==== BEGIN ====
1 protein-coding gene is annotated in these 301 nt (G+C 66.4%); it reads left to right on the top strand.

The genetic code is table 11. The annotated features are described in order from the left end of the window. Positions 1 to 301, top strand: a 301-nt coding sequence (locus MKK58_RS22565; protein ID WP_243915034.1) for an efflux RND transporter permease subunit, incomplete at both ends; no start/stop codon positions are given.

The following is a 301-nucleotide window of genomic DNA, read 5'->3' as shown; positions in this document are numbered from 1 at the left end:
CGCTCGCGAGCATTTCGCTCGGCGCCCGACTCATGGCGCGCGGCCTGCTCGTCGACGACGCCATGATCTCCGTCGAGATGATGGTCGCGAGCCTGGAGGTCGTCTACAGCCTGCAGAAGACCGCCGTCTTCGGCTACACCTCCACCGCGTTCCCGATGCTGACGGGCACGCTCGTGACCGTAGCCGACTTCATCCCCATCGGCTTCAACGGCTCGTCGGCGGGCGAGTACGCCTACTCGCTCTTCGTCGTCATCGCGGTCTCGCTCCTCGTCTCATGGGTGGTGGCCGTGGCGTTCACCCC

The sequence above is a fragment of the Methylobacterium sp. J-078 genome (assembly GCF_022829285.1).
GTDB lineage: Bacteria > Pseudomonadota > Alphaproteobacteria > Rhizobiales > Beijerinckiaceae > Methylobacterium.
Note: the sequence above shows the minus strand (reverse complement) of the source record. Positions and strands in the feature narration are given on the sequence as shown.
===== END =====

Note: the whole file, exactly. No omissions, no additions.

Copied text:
1 protein-coding gene is annotated in these 301 nt (G+C 66.4%); it reads left to right on the top strand.

The genetic code is table 11. The annotated features are described in order from the left end of the window. Positions 1 to 301, top strand: a 301-nt coding sequence (locus MKK58_RS22565; protein ID WP_243915034.1) for an efflux RND transporter permease subunit, incomplete at both ends; no start/stop codon positions are given.

The following is a 301-nucleotide window of genomic DNA, read 5'->3' as shown; positions in this document are numbered from 1 at the left end:
CGCTCGCGAGCATTTCGCTCGGCGCCCGACTCATGGCGCGCGGCCTGCTCGTCGACGACGCCATGATCTCCGTCGAGATGATGGTCGCGAGCCTGGAGGTCGTCTACAGCCTGCAGAAGACCGCCGTCTTCGGCTACACCTCCACCGCGTTCCCGATGCTGACGGGCACGCTCGTGACCGTAGCCGACTTCATCCCCATCGGCTTCAACGGCTCGTCGGCGGGCGAGTACGCCTACTCGCTCTTCGTCGTCATCGCGGTCTCGCTCCTCGTCTCATGGGTGGTGGCCGTGGCGTTCACCCC

The sequence above is a fragment of the Methylobacterium sp. J-078 genome (assembly GCF_022829285.1).
GTDB lineage: Bacteria > Pseudomonadota > Alphaproteobacteria > Rhizobiales > Beijerinckiaceae > Methylobacterium.
Note: the sequence above shows the minus strand (reverse complement) of the source record. Positions and strands in the feature narration are given on the sequence as shown.